Inez Sparkman

A Mother-Daughter Trip They Would Never Forget
Less than two hours before Norfolk & Western passenger train Number Two plummeted into the washout at Thaxton, Inez and her mother, Roberta Powell, had boarded the doomed train at nearby Salem, Virginia. They were accompanied by Inez’s friend, Janie Caven, and their destination was Fredericksburg, roughly 200 miles away.1

According to Norfolk and Western’s official report of the wreck, which listed Inez incorrectly as Inez Sparkam, she, Janie, and her mother were aboard “Beverly”, the second of the three sleeper cars on the train. All three would survive the crash, but Inez seemed to take the worst of it with injuries listed as “concussion of spine; retention of urine; and disturbance of menstrual and digestive functions.”2

At the time of the wreck, she was only eighteen years old and resided in Marshall, Texas with her mother.3 4 5 She would eventually recover from her injuries and around eight years after the Thaxton disaster, she would marry Dr. Hugh R. Carwile, a physician originally from South Carolina who had moved to Marshall. She gave birth to a son, Hugh G. Carwile, in 1898.6

Her son would not get to see his mother grow old, as she died just six years after he was born and just a few days shy of her thirty-third birthday.7

Do you have more information about Inez Sparkman? If you think she might have been an ancestor of yours, or if you have some additional information that you would like to share, I’d love to hear from you. Thanks!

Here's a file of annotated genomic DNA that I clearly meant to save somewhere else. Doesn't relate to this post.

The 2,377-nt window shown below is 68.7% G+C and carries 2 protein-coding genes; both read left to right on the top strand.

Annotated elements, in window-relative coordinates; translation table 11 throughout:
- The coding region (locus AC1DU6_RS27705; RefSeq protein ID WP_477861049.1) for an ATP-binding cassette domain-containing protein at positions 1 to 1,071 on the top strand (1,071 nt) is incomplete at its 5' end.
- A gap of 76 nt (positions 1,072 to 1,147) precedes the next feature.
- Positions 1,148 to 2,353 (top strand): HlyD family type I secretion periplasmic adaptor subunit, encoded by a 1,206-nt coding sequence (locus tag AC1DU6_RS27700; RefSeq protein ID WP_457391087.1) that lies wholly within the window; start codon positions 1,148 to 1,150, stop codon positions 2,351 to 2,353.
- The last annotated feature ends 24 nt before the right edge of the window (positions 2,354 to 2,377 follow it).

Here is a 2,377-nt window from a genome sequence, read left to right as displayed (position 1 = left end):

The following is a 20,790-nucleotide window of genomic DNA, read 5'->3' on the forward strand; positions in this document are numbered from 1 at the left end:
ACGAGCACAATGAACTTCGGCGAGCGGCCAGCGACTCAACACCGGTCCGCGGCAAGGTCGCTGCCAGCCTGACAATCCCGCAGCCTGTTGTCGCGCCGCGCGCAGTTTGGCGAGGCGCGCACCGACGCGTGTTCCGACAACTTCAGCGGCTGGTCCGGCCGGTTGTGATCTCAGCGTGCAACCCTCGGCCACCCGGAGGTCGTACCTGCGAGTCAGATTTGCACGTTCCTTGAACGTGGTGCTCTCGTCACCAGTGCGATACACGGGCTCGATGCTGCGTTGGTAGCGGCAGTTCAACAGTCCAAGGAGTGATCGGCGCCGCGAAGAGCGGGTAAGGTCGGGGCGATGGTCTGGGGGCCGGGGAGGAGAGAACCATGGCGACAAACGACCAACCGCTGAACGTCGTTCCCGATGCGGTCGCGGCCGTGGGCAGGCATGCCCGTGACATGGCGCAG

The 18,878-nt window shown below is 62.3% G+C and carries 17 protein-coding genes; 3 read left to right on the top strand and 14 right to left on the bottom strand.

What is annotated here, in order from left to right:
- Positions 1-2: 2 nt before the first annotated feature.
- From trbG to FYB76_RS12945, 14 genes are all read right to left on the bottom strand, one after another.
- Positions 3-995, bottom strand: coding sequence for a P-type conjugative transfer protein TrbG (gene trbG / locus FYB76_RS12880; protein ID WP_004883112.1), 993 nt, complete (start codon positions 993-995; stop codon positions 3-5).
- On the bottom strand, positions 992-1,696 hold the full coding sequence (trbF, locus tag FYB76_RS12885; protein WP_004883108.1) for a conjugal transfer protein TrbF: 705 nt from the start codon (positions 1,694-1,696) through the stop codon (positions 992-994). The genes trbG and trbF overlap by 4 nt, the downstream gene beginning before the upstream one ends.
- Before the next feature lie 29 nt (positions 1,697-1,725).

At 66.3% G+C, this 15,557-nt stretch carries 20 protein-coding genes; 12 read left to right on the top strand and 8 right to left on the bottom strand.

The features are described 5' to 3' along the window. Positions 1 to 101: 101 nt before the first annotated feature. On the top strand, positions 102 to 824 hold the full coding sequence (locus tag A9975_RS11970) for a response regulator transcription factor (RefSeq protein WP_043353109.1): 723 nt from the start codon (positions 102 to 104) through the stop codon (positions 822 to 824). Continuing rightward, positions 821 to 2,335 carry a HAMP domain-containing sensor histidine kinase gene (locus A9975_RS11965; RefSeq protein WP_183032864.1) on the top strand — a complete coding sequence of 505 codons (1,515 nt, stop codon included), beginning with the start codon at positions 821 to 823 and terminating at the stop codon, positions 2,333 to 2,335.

1. “A Model Woman.”, The Salem Times Register (Salem, VA), July 5, 1889, Volume 23, Number 51: p. 3.
  2. Fourteenth Annual Report of The Railroad Commissioner of the State of Virginia, J.H. O’Bannon Superintendent of Public Printing, Richmond, VA, 1890: p. xlv.
  3. 1880 Census record for Inez Sparkman, Year: 1880; Census Place: Precinct 2, Wood, Texas; Roll: 1333; Family History Film: 1255333; Page: 287B; Enumeration District: 125.
  4. Find A Grave, “Inez Carwile (1871 – 1904) – Find A Grave Memorial”,, (accessed June 6, 2012).
  5. “The Thaxton Disaster. First reports of the Accident Were About Right.”, The Washington Critic (Washington, D.C.), July 3, 1889, Number 6524: pg. 1,
  6. Census record for Inez Carwile, Year: 1900; Census Place: Marshall Ward 3, Harrison, Texas; Roll: 1643; Page: 8A; Enumeration District: 47; FHL microfilm: 1241643.
  7. “Mortuary.”, The Dallas Morning News (Dallas, TX), March 22, 1904, Volume IV, Number 280: p.2.

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Lost at Thaxton is available in paperback and Kindle format.

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